Published in The Hill, July 8, 2009
With President Obama’s encouragement, congressional leaders are charging ahead to reshape America’s health sector. In seeking support, they often cite isolated answers to opinion polls that purport to show widespread support for their proposals.
But public opinion polling is a messy business. More comprehensive analyses reveal serious concerns about the president’s platform. In fact, most Americans are wary of reforms that could result in the government tampering with their coverage, digging into their wallets, or increasing the public debt.
Make no mistake: Most Americans think reform is urgently needed. A recent Diageo/Hotline poll found that 62 percent of respondents favor “enacting a major overhaul of the healthcare system.” An April poll from the Kaiser Foundation discovered a similar number — 59 percent — think “it is more important than ever to take on healthcare reform now.”
But when it comes to priorities for legislative action, Kaiser found that Americans rank overall health reform fourth, following improving the economy, assuring the financial stability of Medicare and Social Security, and reducing the federal deficit.
A recent Wall Street Journal/NBC news poll found serious concerns about the government’s fiscal irresponsibility. A quarter of respondents put the deficit as the most important economic challenge facing the country. Just 11 percent put healthcare first.
Reformers need to keep these results in mind because huge new government programs could put the country even further into the red.
Americans are also wary of the government disrupting their current coverage or raising taxes to finance reform. A recent New York Times poll found that more than three-fourths of respondents were satisfied with the quality of their own medical care. And only about four in 10 were willing to pay $500 or more in taxes annually to finance an overhaul of the health system.
Similarly, a Washington Post-ABC News poll from late June found that most people are “very concerned” that legislation could cause “higher costs, lower quality, fewer choices, a bigger deficit, diminished insurance coverage and more government bureaucracy.”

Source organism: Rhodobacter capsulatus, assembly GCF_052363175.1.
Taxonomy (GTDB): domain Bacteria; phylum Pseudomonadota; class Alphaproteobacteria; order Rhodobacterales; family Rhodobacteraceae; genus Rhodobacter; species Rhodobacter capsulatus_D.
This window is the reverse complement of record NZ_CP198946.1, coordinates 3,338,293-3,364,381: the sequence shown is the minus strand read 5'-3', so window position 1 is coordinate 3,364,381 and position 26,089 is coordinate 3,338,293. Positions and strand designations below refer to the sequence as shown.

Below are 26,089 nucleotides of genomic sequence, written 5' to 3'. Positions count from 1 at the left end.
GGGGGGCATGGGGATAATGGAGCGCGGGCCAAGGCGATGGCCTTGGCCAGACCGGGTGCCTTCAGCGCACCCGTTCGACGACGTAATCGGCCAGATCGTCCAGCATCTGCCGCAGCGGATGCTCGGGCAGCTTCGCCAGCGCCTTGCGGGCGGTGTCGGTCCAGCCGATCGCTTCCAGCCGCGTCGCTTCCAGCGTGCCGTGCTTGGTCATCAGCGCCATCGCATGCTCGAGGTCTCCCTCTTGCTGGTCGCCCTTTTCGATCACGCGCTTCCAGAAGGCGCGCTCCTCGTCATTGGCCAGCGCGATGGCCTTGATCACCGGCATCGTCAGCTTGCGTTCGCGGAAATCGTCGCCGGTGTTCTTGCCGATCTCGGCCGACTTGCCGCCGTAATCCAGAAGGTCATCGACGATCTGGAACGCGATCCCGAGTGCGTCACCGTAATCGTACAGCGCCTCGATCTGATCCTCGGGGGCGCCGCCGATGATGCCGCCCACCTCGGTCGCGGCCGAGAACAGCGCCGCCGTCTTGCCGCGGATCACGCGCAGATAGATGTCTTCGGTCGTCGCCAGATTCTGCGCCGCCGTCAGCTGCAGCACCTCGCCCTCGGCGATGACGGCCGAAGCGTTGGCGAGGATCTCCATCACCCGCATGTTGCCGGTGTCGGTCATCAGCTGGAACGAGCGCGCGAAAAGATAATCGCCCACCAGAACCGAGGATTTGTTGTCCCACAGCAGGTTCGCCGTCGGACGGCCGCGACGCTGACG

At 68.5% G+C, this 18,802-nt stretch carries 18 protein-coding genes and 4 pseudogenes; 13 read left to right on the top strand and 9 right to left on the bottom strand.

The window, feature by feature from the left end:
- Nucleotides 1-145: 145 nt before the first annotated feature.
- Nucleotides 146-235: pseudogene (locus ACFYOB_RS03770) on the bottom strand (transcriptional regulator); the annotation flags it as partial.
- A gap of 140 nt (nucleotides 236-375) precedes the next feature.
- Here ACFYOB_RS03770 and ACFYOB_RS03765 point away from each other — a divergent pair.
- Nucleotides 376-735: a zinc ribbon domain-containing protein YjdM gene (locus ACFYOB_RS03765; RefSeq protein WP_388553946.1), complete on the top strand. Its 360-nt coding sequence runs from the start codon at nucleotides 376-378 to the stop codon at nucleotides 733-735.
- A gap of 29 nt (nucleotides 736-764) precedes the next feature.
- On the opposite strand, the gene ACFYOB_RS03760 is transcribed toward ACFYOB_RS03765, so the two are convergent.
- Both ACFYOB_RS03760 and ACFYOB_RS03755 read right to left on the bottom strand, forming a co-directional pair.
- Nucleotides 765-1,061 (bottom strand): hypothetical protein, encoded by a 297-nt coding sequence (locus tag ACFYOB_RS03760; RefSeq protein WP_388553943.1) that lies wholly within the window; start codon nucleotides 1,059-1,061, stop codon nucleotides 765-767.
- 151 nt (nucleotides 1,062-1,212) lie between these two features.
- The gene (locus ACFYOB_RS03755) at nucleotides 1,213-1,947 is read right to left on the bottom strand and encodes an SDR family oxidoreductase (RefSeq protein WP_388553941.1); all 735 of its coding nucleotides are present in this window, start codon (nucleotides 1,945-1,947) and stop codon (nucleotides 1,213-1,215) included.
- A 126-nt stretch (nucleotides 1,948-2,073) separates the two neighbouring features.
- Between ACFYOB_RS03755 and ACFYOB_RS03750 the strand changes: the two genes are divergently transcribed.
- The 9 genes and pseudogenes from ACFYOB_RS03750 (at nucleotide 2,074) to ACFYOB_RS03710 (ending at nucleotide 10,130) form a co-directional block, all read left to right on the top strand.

The poll also should serve as a warning against sweeping reform: More than 80 percent of those surveyed reported being satisfied with their quality of care.
In other words, Americans want reform — but they don’t want it to jeopardize their existing coverage, require additional deficit spending, or result in new or higher taxes.
That applies as well to the efforts to restructure the Medicare Part D prescription drug benefit. Currently, beneficiaries can choose from among a variety of private insurance plans, and participating insurers must compete for customers by offering the best benefits at attractive premium prices.
Some lawmakers want to scrap this market-based system, which well over 80 percent of seniors say they like, and instead have the government dictate drug prices. But this would lead to exactly the kind of coverage disruption Americans don’t want. Some companies wouldn’t be able to afford to sell at government-dictated prices and would pull out of the program, meaning their drugs no longer would be available to beneficiaries.
It’s the same story for efforts to have the government determine what medical treatments are good or bad. Congress already has allocated $1.1 billion to create a new government “comparative effectiveness research” program charged with assessing how different medical treatments stack up against one another.
This information could be used to deny patients on public insurance access to advanced — but expensive — treatments. That’s just the kind of bureaucratic tampering the American people are worried about.
Indeed, an April poll jointly conducted by Kaiser, National Public Radio, and the Harvard School of Public Health found that while 55 percent of respondents support an independent body of scientific experts recommending which medical treatments should be insured, significantly fewer (41 percent) approve of that body if its members are “appointed by the federal government.”
Health reform is crucial. But most Americans like the care they have and don’t want the government intruding. And they don’t support higher taxes or a bigger deficit.
To garner support for health reform, lawmakers should scrap their plans to inject more government into the health marketplace and instead encourage more competition and innovation. To expand access, policymakers can target subsidies to the uninsured, provide incentives for more affordable health insurance, and provide a better safety net for those who have trouble buying coverage. Lawmakers can also make health insurance portable and allow people more options to keep their insurance if they move or change jobs.
These are the sorts of reforms that patients — and maybe even politicians — could support because they don’t threaten to turn the one-sixth of our economy that is our health sector over to the government.